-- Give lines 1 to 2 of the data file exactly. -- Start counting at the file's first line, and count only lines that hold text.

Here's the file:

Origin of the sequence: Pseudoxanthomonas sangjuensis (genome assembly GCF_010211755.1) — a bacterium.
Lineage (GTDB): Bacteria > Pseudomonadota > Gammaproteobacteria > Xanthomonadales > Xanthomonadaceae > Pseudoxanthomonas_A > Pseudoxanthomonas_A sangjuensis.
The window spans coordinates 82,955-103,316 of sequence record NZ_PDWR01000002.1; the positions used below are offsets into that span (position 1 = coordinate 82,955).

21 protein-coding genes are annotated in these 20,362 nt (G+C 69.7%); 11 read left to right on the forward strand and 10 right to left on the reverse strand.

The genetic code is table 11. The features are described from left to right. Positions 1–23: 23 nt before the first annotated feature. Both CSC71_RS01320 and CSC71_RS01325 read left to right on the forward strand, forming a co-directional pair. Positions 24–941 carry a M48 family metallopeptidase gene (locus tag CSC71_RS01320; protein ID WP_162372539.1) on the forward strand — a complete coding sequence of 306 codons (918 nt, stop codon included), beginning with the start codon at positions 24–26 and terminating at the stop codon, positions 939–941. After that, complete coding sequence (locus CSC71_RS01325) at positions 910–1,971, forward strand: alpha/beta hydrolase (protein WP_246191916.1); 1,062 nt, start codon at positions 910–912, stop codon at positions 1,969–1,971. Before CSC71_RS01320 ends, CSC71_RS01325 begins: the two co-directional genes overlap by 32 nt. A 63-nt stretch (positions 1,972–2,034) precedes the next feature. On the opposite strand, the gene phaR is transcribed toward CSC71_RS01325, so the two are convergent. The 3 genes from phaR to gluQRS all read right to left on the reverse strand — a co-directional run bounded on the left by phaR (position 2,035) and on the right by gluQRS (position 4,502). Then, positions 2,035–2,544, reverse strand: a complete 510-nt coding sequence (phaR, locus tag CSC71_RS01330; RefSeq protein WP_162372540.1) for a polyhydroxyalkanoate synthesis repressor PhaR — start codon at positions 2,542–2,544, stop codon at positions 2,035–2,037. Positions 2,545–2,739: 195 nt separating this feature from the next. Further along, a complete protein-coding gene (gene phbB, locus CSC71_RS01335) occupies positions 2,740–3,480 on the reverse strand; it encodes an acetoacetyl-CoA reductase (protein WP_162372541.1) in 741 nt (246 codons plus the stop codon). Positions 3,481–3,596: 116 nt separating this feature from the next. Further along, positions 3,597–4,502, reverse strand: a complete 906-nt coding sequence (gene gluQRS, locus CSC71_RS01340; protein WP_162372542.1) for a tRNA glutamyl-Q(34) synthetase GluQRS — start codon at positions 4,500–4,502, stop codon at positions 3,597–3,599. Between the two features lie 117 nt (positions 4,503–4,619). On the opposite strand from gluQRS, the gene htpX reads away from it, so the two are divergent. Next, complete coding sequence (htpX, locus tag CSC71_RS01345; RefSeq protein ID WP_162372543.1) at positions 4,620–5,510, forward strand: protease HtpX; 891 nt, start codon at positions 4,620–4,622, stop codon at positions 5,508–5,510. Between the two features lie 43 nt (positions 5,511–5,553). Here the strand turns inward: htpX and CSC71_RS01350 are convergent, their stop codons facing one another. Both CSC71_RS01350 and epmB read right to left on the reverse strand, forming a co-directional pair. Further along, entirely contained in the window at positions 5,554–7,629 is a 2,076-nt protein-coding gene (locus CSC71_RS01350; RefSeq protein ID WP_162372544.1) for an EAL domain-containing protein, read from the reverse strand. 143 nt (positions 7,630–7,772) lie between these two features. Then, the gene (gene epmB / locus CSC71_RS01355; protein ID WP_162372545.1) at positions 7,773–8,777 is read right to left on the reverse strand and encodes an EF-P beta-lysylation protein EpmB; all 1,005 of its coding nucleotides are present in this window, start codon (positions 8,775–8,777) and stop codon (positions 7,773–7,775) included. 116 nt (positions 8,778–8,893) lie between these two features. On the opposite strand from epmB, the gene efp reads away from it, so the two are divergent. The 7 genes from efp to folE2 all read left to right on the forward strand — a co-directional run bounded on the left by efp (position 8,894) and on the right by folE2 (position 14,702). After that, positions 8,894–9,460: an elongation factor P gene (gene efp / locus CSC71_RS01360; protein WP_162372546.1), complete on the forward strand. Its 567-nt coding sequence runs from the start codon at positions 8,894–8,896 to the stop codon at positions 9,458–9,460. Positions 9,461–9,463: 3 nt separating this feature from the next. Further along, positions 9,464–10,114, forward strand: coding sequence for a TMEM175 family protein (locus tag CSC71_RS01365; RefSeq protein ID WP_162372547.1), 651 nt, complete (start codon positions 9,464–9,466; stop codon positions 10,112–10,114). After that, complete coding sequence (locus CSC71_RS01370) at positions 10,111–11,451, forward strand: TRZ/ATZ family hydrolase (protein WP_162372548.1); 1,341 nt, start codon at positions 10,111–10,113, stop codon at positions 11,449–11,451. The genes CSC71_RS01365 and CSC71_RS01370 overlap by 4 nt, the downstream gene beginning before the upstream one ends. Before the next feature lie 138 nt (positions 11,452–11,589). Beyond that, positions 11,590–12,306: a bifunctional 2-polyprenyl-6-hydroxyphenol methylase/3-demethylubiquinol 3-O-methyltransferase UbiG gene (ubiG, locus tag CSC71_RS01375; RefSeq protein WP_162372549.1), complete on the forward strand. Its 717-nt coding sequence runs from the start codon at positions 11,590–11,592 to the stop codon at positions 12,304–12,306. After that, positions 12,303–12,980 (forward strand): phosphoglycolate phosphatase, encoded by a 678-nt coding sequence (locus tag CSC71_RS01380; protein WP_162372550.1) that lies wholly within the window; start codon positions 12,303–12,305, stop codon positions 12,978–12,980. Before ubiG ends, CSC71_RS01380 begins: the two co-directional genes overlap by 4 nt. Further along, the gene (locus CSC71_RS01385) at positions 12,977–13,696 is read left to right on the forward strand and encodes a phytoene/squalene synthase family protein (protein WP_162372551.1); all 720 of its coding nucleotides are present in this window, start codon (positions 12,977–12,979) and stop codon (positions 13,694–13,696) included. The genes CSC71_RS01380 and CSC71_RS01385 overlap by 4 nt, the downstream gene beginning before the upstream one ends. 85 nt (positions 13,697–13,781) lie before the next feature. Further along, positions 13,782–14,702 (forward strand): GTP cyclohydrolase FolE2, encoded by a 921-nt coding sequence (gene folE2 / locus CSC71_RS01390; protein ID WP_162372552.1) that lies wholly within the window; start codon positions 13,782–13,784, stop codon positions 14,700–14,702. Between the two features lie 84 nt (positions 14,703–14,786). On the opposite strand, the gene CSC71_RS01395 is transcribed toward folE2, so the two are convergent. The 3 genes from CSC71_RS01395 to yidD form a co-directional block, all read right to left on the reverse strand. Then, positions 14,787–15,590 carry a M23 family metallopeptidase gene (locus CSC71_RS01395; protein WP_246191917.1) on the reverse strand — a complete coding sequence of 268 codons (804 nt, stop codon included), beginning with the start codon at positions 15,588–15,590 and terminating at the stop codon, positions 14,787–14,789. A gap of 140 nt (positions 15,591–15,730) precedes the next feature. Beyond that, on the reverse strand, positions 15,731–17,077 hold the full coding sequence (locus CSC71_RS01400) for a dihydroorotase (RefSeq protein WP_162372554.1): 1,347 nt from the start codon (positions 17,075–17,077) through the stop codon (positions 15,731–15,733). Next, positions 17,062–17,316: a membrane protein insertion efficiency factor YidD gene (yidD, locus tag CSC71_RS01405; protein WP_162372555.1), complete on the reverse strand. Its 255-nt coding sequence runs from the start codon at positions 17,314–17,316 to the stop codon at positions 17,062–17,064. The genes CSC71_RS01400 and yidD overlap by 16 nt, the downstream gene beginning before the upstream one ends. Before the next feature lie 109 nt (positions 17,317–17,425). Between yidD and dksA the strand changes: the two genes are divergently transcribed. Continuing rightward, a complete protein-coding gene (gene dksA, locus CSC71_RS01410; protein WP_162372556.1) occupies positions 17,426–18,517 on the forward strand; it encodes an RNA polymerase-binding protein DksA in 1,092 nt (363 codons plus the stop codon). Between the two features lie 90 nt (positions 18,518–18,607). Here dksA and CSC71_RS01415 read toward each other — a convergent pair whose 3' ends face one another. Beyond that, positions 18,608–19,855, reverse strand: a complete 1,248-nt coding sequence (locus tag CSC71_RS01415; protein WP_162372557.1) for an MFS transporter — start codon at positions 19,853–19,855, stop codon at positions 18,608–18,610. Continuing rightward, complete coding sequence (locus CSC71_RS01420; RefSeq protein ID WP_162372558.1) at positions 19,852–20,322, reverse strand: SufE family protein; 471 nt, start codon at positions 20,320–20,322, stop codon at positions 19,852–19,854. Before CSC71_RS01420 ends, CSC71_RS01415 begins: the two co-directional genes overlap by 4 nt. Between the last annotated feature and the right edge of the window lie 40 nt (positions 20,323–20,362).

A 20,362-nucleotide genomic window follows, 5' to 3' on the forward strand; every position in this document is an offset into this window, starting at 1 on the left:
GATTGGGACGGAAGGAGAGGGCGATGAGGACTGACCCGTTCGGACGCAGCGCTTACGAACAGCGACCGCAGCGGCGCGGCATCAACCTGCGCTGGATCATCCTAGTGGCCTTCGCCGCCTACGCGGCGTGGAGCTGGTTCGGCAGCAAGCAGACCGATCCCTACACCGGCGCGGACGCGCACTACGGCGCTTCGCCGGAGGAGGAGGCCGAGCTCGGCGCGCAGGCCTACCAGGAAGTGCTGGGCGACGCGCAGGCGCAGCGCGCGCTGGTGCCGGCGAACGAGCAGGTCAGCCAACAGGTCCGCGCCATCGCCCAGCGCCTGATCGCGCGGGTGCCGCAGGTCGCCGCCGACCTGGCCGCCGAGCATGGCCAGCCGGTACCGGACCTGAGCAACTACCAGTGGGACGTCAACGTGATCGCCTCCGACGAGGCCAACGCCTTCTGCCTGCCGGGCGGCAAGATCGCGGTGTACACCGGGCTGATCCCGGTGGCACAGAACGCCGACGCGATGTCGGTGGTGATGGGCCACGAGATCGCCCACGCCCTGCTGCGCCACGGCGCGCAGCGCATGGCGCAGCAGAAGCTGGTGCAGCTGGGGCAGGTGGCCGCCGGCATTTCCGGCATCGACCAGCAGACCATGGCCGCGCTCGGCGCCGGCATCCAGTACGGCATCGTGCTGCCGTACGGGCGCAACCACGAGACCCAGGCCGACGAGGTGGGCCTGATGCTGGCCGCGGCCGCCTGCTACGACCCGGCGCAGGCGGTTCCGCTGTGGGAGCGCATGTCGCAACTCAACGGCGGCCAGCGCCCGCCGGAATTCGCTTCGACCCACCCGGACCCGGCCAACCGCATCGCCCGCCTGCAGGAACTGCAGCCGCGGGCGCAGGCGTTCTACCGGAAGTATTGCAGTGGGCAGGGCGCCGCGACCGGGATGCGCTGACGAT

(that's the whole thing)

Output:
Origin of the sequence: Pseudoxanthomonas sangjuensis (genome assembly GCF_010211755.1) — a bacterium.
Lineage (GTDB): Bacteria > Pseudomonadota > Gammaproteobacteria > Xanthomonadales > Xanthomonadaceae > Pseudoxanthomonas_A > Pseudoxanthomonas_A sangjuensis.